My Top 5 Resources for Learning Golang: Beginner to Advanced
- Is Golang Worth Learning?
- Money Saving Tips on Learning
- Never Pay Full Price for a Udemy Course
- Use Honey to Find Udemy (and other) Coupons
- My Top 5 Resources for Learning Golang
- Go: The Complete Developer's' Guide
- Go By Example
- The Go Programming Language (Mastery!)
- Building Web Applications with Go - Intermediate Level
Is Golang Worth Learning?
I can’t quite convey how excited I am to use Golang this year. I’ve sought to squeeze it in any chance I get.
I see it as Python, but strongly typed and much faster. This is because it’s not only a fairly easy syntax to pick up but it was intended to be a simple language without all the unnecessary fluff.
With its swiss army knife standard library and its fast concurrency, it’s a language that can be used confidently on many types of projects from automation scripting, web applications, systems programming, CLI apps, and more.
Is Golang worth learning?
Money Saving Tips on Learning
Before we get into the top 5 resources for learning Golang, I want to just give a few tips on saving money while learning.
A. Never Pay Full Price for a Udemy Course
Just what it says, NEVER pay full price for a Udemy course.
In fact, NEVER pay over $15 for a Udemy course. There are always coupons and deals out there. So much so that I have written an entire post with three failproof methods on where you can always find Udemy coupons.
B. Use Honey to Earn Money on Udemy Courses
Second, download the Honey Chrome extension.
It not only searches for Coupons on like every site out there, but it pays you rewards for buying things, and specifically it gives you money for buying Udemy courses.
I honestly just recently cashed out $30 from just Udemy courses (and maybe some other purchases here and there).
And if you sign up with my link, they’ll give you $5… just for signing up.
Win/Win: You get coupon codes, $5, and paid for each Udemy course you buy in the future.
My Top 5 Resources for Learning Golang
1. Go: The Complete Developer's' Guide by Stephen Grider
If you are brand new to Golang, this is the #1 course I would recommend to you.
It’s what I started with.
Aside from Stephen being an excellent teacher, this course leaves out all the advanced and confusing concepts of Golang, and teaches you the basics. From Hello World to Go Routines.
Now in case you feel like you want more than the basics or perhaps you’ll be limited by not learning more than the basics, trust me on this. You WILL be able to build anything you wish after this course.
And it’s only 9 hours!
Definitely my #1 recommendation for a solid intro to Golang.
**Another beginner option is A Tour of Go, but it’s super boring. I mean, we want to build stuff, right?
2. Go By Example
Why “Go By Example”? Let me explain:
Go to Go By Example and take a look.
After taking the Udemy course, what here do you recognize? Slices, loops, conditionals, go routines, functions, structs, etc. Great!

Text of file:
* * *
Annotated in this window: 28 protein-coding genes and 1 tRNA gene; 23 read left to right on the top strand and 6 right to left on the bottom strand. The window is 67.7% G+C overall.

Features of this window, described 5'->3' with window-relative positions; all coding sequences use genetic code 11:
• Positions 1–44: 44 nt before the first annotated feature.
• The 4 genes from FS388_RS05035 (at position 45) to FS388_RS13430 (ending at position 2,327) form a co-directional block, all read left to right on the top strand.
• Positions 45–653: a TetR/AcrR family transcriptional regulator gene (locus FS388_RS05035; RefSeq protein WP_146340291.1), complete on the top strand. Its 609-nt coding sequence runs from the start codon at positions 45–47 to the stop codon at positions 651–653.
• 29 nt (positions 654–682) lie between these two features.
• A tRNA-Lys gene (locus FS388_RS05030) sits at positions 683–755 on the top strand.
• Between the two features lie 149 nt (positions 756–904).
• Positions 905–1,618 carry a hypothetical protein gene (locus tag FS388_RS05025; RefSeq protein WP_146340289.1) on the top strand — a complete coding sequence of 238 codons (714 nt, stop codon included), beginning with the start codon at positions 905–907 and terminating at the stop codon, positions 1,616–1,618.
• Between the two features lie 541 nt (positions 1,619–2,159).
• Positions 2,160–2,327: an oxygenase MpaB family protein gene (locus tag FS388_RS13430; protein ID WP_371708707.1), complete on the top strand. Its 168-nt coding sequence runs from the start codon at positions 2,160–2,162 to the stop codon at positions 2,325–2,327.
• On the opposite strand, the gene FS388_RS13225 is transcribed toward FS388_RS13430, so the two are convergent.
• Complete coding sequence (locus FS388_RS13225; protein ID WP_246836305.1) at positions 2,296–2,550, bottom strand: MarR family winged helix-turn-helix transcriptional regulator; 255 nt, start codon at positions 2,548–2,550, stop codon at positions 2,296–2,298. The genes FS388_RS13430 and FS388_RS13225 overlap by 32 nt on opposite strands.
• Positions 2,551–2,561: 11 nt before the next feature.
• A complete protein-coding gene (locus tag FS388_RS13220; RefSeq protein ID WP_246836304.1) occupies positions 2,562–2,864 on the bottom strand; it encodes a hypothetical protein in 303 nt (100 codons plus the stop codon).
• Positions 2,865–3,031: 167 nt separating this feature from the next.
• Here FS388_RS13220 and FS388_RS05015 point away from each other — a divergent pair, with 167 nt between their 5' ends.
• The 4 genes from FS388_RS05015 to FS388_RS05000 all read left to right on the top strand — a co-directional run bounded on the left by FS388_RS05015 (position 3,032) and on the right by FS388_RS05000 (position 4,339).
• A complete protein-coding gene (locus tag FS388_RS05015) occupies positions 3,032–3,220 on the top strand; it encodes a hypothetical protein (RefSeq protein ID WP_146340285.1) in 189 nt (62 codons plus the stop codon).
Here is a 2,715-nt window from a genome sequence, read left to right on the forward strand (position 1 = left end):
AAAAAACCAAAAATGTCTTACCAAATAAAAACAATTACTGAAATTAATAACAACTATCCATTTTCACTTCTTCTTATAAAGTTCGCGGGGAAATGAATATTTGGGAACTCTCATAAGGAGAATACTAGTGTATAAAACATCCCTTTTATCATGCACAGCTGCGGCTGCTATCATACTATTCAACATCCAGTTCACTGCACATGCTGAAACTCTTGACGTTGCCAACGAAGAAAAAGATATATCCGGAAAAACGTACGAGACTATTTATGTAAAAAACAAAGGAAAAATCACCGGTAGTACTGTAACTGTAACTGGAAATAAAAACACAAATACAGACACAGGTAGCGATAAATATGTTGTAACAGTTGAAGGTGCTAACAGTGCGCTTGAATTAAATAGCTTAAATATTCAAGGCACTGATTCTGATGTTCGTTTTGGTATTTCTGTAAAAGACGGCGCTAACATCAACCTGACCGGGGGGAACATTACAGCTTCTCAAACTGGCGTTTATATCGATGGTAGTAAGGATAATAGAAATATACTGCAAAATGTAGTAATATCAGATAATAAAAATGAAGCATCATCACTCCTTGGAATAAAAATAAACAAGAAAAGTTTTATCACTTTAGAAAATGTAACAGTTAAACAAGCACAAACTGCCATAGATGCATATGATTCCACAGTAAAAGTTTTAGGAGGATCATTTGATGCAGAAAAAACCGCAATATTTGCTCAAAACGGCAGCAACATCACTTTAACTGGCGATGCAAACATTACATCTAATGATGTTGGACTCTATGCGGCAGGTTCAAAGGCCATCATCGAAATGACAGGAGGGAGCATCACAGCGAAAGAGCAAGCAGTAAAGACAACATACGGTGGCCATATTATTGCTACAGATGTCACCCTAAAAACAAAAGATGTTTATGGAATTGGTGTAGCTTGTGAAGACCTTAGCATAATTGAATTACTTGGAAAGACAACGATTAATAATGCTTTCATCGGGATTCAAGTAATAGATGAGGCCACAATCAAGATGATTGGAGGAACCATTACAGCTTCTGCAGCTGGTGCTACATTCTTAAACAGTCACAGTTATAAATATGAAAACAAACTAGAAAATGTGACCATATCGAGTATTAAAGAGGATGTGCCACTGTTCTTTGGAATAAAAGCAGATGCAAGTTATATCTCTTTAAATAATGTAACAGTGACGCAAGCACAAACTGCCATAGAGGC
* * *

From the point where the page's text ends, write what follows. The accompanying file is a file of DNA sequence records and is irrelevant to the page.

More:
Next, look at all you do NOT know. Now you get where I’m going…
“Go By Example” gives you examples of Go code. And there are MANY examples here you have probably never used in Go like reading files, command line flags, Go Context, and even concepts you probably have never heard of like Mutexes, Spawning, and Signals.
That’s why this page is great…
Just open it and learn, by example, a few new things each day. This will move you into an Intermediate Go Developer skill group.
3. The Go Programming Language (Mastery!)
This is the community-acknowledged Go Bible and will take you from beginner to an advanced, deep understanding of Golang.
It can essentially be the one and only resource you use to get really good at Golang (you’d just need to catch up on a few more modern aspects as the book is somewhat old. )
And while you can find it free online, this is a book you WILL want the physical copy of to place on your desk.
So take a look at the free PDF, and if it looks as tasty to you as it does to me, go buy the real thing.
Gophercises is a FREE course by John Calhoun of calhoun.io.
In this course, you will build over 20 different mini-applications, packages, and tools of all skill levels. This means you can get lots of hands-on practice with building simple to intermediate apps, while also moving on to more advanced apps tackling concepts such as Mutexes, Chaining interfaces, other libraries you may not have used like io and time, and more GoRoutines.
I’ve done a few of the applications and they are truly high quality and informative. A few example projects are:
- Quiz game
- URL Shortener
- CLI Task Manager
- Secrets API and CLI
- And many more.
So go check it out:
5. Building Web Applications with Go - Intermediate Level by Trevor Sawler
Finally, you should get into building web applications in Golang. While Golang started out as and is seen by many as a systems language, it has gained strong momentum in the Web Applications space.
In this course, you’ll build a secure e-commerce application with Go. You’ll tackle concepts like user auth, recurring payments, back-end APIs in Go, and microservices in general.
This course is on my “next to take” Udemy list and should make it’s way on your as well.
** Do note that this assumes a pretty good understanding of Go before taking it. If you have no clue about Golang Web Apps then consider either his other more introductory course or this course by Todd McLeod.
So there are my top 5 resources for learning Golang, whether beginner or advanced. As its popularity grows, I definitely think it’s a wise move to become acquainted well with this technology.
Are you learning Golang?
What are your top recommended goto resources? Share below!
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